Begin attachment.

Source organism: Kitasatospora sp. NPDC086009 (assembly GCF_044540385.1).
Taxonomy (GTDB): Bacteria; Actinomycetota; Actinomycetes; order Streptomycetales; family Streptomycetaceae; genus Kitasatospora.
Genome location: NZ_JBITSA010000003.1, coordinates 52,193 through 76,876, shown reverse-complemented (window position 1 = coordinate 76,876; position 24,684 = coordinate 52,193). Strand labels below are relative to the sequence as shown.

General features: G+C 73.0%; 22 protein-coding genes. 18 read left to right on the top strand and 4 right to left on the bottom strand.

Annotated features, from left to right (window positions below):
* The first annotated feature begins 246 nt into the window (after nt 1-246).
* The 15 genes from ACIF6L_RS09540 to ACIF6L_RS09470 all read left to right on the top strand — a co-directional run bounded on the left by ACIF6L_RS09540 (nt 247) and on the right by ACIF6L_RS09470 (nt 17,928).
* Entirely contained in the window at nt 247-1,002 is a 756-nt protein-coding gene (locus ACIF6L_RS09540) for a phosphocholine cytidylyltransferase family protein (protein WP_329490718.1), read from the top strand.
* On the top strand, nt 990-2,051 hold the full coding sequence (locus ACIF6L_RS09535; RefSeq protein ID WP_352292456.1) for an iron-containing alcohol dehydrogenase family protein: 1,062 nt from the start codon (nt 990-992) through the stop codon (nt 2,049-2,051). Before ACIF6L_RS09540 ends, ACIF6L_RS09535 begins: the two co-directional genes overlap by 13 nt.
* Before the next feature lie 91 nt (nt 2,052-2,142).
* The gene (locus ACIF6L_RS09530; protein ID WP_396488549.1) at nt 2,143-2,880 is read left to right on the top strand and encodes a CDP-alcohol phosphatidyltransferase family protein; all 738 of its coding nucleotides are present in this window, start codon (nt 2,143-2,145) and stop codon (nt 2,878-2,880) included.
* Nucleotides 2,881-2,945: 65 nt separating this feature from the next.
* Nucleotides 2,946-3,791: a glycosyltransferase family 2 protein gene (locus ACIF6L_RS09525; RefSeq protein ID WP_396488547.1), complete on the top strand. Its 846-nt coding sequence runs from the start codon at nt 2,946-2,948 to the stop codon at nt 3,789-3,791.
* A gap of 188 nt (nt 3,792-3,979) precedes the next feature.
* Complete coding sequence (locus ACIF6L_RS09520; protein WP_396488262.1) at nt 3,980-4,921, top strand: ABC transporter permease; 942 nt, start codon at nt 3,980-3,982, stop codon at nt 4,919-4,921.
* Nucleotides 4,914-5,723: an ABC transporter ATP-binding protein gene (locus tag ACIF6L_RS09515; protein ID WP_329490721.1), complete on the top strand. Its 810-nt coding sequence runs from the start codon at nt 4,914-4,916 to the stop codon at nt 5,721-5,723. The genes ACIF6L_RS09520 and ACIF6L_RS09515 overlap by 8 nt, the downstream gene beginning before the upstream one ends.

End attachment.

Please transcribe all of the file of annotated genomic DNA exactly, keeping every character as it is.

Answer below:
Source organism: Kitasatospora sp. NPDC086009 (assembly GCF_044540385.1).
Taxonomy (GTDB): Bacteria; Actinomycetota; Actinomycetes; order Streptomycetales; family Streptomycetaceae; genus Kitasatospora.
Genome location: NZ_JBITSA010000003.1, coordinates 52,193 through 76,876, shown reverse-complemented (window position 1 = coordinate 76,876; position 24,684 = coordinate 52,193). Strand labels below are relative to the sequence as shown.

General features: G+C 73.0%; 22 protein-coding genes. 18 read left to right on the top strand and 4 right to left on the bottom strand.

Annotated features, from left to right (window positions below):
* The first annotated feature begins 246 nt into the window (after nt 1-246).
* The 15 genes from ACIF6L_RS09540 to ACIF6L_RS09470 all read left to right on the top strand — a co-directional run bounded on the left by ACIF6L_RS09540 (nt 247) and on the right by ACIF6L_RS09470 (nt 17,928).
* Entirely contained in the window at nt 247-1,002 is a 756-nt protein-coding gene (locus ACIF6L_RS09540) for a phosphocholine cytidylyltransferase family protein (protein WP_329490718.1), read from the top strand.
* On the top strand, nt 990-2,051 hold the full coding sequence (locus ACIF6L_RS09535; RefSeq protein ID WP_352292456.1) for an iron-containing alcohol dehydrogenase family protein: 1,062 nt from the start codon (nt 990-992) through the stop codon (nt 2,049-2,051). Before ACIF6L_RS09540 ends, ACIF6L_RS09535 begins: the two co-directional genes overlap by 13 nt.
* Before the next feature lie 91 nt (nt 2,052-2,142).
* The gene (locus ACIF6L_RS09530; protein ID WP_396488549.1) at nt 2,143-2,880 is read left to right on the top strand and encodes a CDP-alcohol phosphatidyltransferase family protein; all 738 of its coding nucleotides are present in this window, start codon (nt 2,143-2,145) and stop codon (nt 2,878-2,880) included.
* Nucleotides 2,881-2,945: 65 nt separating this feature from the next.
* Nucleotides 2,946-3,791: a glycosyltransferase family 2 protein gene (locus ACIF6L_RS09525; RefSeq protein ID WP_396488547.1), complete on the top strand. Its 846-nt coding sequence runs from the start codon at nt 2,946-2,948 to the stop codon at nt 3,789-3,791.
* A gap of 188 nt (nt 3,792-3,979) precedes the next feature.
* Complete coding sequence (locus ACIF6L_RS09520; protein WP_396488262.1) at nt 3,980-4,921, top strand: ABC transporter permease; 942 nt, start codon at nt 3,980-3,982, stop codon at nt 4,919-4,921.
* Nucleotides 4,914-5,723: an ABC transporter ATP-binding protein gene (locus tag ACIF6L_RS09515; protein ID WP_329490721.1), complete on the top strand. Its 810-nt coding sequence runs from the start codon at nt 4,914-4,916 to the stop codon at nt 5,721-5,723. The genes ACIF6L_RS09520 and ACIF6L_RS09515 overlap by 8 nt, the downstream gene beginning before the upstream one ends.